• Kirkus

    Starred review from September 15, 2013
    "Everybody's so full of shit," declares the epigraph of this heart-pounding and heartbreaking novel, setting the tone of the narrative: cynical, disappointed and slyly funny. Gerald "the Crapper" Faust has not yet outlived the notoriety he achieved at age 5 by defecating on the kitchen table during their stint on Network Nanny, a "reality" television show that edited out most of the truth about his dysfunctional family life. Gerald has struggled to manage his anger in the 12 years since with the help of a few compassionate adults at school and work, but at its root, his rage remains unmitigated. In suspenseful flashbacks, Gerald details the damage wrought by his oldest sister, Tasha, a spoiled sociopathic despot. When he meets Hannah, a troubled beauty who sees him as he is instead of as he was, he cannot resist the possibility of genuine connection, despite the dangers. King deftly depicts the angst of first love in all its awkward, confusing glory. Even when she trots out the archetypical road-trip-as-journey-to-self-discovery, King writes with an honesty that allows Hannah and Gerald to call each other on their bullshit and ultimately arrive at an intimacy that feels neither forced nor false. This is no fairy-tale romance, but a compulsively readable portrait of two imperfect teens learning to trust each other and themselves. (Fiction. 14 & up)

    COPYRIGHT(2013) Kirkus Reviews, ALL RIGHTS RESERVED.

  • School Library Journal

    Starred review from October 1, 2013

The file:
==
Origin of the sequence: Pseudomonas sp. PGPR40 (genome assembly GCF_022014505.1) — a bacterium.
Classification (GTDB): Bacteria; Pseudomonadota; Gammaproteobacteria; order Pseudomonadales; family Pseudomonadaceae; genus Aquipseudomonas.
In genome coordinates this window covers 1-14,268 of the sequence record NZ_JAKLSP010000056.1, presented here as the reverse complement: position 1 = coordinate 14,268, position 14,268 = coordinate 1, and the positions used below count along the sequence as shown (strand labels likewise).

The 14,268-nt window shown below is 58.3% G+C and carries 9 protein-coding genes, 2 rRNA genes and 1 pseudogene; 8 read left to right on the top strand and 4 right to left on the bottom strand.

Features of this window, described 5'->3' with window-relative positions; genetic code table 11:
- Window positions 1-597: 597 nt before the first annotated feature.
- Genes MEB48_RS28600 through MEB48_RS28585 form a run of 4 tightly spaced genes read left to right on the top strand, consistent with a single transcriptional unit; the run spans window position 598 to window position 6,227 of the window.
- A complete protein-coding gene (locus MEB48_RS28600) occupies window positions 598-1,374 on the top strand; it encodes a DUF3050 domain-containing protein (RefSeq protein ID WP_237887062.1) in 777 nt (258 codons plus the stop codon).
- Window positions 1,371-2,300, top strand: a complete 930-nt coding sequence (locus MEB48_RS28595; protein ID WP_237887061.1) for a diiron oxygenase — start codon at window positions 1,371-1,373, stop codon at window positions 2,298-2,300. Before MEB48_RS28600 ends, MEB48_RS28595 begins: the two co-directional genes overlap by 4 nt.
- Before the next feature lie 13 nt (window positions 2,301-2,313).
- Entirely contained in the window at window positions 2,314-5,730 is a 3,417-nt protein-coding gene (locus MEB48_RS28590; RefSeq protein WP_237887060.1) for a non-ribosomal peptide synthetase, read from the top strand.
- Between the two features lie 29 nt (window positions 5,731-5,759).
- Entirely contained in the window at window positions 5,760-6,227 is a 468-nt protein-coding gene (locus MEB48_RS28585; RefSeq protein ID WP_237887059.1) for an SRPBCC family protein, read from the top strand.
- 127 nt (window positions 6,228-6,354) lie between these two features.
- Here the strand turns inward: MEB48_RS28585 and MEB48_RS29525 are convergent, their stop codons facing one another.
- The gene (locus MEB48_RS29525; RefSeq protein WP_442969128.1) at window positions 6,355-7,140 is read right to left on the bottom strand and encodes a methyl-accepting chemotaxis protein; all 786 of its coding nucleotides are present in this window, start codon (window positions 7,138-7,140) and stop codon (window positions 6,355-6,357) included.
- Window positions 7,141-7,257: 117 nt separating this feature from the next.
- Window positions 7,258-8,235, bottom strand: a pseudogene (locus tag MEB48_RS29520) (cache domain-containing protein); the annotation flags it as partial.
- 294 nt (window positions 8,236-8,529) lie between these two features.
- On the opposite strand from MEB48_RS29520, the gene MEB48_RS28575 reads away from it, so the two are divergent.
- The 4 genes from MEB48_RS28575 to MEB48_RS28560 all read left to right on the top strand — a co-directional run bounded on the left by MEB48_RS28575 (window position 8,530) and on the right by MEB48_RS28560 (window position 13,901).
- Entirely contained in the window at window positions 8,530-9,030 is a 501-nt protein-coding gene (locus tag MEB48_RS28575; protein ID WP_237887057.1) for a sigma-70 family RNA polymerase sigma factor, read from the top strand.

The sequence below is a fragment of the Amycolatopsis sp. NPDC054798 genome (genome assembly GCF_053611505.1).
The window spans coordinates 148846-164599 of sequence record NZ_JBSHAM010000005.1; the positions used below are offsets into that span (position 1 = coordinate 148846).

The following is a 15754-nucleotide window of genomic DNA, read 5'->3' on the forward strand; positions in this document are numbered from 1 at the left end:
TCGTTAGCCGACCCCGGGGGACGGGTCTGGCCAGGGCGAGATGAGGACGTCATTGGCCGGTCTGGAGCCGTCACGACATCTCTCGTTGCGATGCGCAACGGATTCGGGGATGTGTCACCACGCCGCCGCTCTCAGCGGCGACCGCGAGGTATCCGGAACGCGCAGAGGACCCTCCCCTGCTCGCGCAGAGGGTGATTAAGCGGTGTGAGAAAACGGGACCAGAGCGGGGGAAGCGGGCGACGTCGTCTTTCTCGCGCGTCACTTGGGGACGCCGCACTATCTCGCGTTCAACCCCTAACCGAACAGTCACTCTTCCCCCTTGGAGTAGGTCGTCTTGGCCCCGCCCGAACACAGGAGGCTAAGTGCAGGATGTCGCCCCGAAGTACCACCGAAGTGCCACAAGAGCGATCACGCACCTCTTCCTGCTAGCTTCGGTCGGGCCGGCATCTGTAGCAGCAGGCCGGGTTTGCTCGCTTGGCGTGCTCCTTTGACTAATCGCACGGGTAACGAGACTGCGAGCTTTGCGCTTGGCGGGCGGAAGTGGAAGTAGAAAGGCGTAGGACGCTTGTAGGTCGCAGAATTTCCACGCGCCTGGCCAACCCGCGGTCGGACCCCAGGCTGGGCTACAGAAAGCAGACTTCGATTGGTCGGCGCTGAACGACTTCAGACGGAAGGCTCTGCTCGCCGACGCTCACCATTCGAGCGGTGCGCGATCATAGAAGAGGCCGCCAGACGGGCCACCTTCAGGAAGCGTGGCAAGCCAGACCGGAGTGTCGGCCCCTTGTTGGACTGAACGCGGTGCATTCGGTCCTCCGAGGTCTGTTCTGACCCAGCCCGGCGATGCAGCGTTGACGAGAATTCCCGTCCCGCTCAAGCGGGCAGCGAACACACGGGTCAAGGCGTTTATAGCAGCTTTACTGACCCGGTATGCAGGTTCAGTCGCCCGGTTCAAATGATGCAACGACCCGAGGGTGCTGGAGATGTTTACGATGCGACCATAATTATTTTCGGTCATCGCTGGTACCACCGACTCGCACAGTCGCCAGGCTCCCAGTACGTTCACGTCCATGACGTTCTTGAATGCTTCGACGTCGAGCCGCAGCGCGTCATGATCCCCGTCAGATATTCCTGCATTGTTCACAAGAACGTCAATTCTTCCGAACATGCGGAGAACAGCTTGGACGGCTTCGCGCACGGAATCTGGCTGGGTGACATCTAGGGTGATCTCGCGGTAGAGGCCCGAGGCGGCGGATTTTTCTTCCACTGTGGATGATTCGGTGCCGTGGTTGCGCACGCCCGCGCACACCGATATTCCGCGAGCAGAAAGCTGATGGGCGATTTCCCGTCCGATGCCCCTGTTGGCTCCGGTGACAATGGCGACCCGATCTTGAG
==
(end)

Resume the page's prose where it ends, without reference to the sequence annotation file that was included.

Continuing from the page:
Gr 9 Up-When 16-year-old Gerald was 5, his parents made a contract to appear on a reality television show where a stage nanny offered techniques to mend their beyond-repair family. Gerald was targeted as the problem child when it was actually his psychopathic sister, Tasha, who was the true menace. His parents turned a blind eye, repeatedly allowing their firstborn to torment and threaten the lives of Gerald, sister Lisi, and even the mother while the edited television broadcasts skewed the truth. At first, readers will be taken aback when they learn that little on-camera Gerald defecated on Tasha's and his mother's belongings, earning him the infamous nickname "Crapper," but they will soon realize that in his young mind it was his only weapon of defense in a desperate situation. The horror and injustice of it all follow insecure, agry Gerald into his teens. So does fearsome, unemployed Tasha when she moves into the family's basement with her boyfriend, has loud and regular sex, and is still enabled by their parents. When Gerald warily falls in love with Hannah, a schoolmate and coworker with family troubles of her own, "kidnapping" themselves by running away together seems their only recourse to wake up their parents. King's trademarks-attuned first-person narrative, convincing dialogue, realistic language, and fitting quirkiness-connect effectively in this disturbing, yet hopeful novel. Not since Norma Fox Mazer's disquieting When She Was Good (Scholastic, 1997) has an emotionally and mentally deranged sibling and dysfunctional parents wreaked such havoc on a main character who still manages to survive and grow beyond it.-Diane P. Tuccillo, Poudre River Public Library District, CO